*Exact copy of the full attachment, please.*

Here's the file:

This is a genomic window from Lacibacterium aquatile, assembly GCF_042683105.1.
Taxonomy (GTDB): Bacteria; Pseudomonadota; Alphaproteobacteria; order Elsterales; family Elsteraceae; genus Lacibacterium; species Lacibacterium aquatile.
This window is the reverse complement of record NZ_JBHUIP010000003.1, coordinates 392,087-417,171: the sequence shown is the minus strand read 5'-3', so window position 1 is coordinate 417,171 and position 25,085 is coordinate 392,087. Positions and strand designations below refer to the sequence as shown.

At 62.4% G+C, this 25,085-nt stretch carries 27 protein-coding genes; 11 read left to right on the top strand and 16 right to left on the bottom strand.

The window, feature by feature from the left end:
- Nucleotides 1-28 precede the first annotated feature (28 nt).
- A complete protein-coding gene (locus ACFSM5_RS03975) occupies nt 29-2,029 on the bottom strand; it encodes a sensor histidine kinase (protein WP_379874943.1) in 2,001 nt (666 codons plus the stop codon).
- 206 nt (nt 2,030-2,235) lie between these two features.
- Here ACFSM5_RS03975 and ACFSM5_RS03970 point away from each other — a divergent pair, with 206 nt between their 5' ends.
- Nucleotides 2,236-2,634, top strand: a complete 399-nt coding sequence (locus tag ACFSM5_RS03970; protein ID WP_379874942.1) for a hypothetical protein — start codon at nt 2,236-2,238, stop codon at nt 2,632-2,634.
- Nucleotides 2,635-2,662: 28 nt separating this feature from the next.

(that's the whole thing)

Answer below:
This is a genomic window from Lacibacterium aquatile, assembly GCF_042683105.1.
Taxonomy (GTDB): Bacteria; Pseudomonadota; Alphaproteobacteria; order Elsterales; family Elsteraceae; genus Lacibacterium; species Lacibacterium aquatile.
This window is the reverse complement of record NZ_JBHUIP010000003.1, coordinates 392,087-417,171: the sequence shown is the minus strand read 5'-3', so window position 1 is coordinate 417,171 and position 25,085 is coordinate 392,087. Positions and strand designations below refer to the sequence as shown.

At 62.4% G+C, this 25,085-nt stretch carries 27 protein-coding genes; 11 read left to right on the top strand and 16 right to left on the bottom strand.

The window, feature by feature from the left end:
- Nucleotides 1-28 precede the first annotated feature (28 nt).
- A complete protein-coding gene (locus ACFSM5_RS03975) occupies nt 29-2,029 on the bottom strand; it encodes a sensor histidine kinase (protein WP_379874943.1) in 2,001 nt (666 codons plus the stop codon).
- 206 nt (nt 2,030-2,235) lie between these two features.
- Here ACFSM5_RS03975 and ACFSM5_RS03970 point away from each other — a divergent pair, with 206 nt between their 5' ends.
- Nucleotides 2,236-2,634, top strand: a complete 399-nt coding sequence (locus tag ACFSM5_RS03970; protein ID WP_379874942.1) for a hypothetical protein — start codon at nt 2,236-2,238, stop codon at nt 2,632-2,634.
- Nucleotides 2,635-2,662: 28 nt separating this feature from the next.